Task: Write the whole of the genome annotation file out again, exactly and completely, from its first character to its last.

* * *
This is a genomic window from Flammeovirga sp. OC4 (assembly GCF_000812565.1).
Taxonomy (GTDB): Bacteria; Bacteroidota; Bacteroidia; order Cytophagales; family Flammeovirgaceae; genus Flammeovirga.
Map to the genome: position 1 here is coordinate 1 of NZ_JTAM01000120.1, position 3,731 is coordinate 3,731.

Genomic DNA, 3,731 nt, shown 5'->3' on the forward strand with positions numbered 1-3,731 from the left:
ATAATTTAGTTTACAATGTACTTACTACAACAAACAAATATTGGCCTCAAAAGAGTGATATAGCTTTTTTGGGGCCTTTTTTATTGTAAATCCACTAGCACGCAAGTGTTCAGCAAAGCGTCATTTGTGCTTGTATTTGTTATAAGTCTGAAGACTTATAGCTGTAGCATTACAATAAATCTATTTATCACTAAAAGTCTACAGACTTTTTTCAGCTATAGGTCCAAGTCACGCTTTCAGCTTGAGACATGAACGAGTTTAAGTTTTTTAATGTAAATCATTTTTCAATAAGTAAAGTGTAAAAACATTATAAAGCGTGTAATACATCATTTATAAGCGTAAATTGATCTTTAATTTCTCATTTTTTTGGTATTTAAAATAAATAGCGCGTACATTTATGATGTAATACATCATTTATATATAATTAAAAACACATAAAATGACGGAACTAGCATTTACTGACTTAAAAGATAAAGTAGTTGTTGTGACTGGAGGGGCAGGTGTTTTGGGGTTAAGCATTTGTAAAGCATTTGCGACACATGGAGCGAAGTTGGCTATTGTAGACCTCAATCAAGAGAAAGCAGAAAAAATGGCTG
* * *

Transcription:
This is a genomic window from Flammeovirga sp. OC4 (assembly GCF_000812565.1).
Taxonomy (GTDB): Bacteria; Bacteroidota; Bacteroidia; order Cytophagales; family Flammeovirgaceae; genus Flammeovirga.
Map to the genome: position 1 here is coordinate 1 of NZ_JTAM01000120.1, position 3,731 is coordinate 3,731.

Genomic DNA, 3,731 nt, shown 5'->3' on the forward strand with positions numbered 1-3,731 from the left:
ATAATTTAGTTTACAATGTACTTACTACAACAAACAAATATTGGCCTCAAAAGAGTGATATAGCTTTTTTGGGGCCTTTTTTATTGTAAATCCACTAGCACGCAAGTGTTCAGCAAAGCGTCATTTGTGCTTGTATTTGTTATAAGTCTGAAGACTTATAGCTGTAGCATTACAATAAATCTATTTATCACTAAAAGTCTACAGACTTTTTTCAGCTATAGGTCCAAGTCACGCTTTCAGCTTGAGACATGAACGAGTTTAAGTTTTTTAATGTAAATCATTTTTCAATAAGTAAAGTGTAAAAACATTATAAAGCGTGTAATACATCATTTATAAGCGTAAATTGATCTTTAATTTCTCATTTTTTTGGTATTTAAAATAAATAGCGCGTACATTTATGATGTAATACATCATTTATATATAATTAAAAACACATAAAATGACGGAACTAGCATTTACTGACTTAAAAGATAAAGTAGTTGTTGTGACTGGAGGGGCAGGTGTTTTGGGGTTAAGCATTTGTAAAGCATTTGCGACACATGGAGCGAAGTTGGCTATTGTAGACCTCAATCAAGAGAAAGCAGAAAAAATGGCTG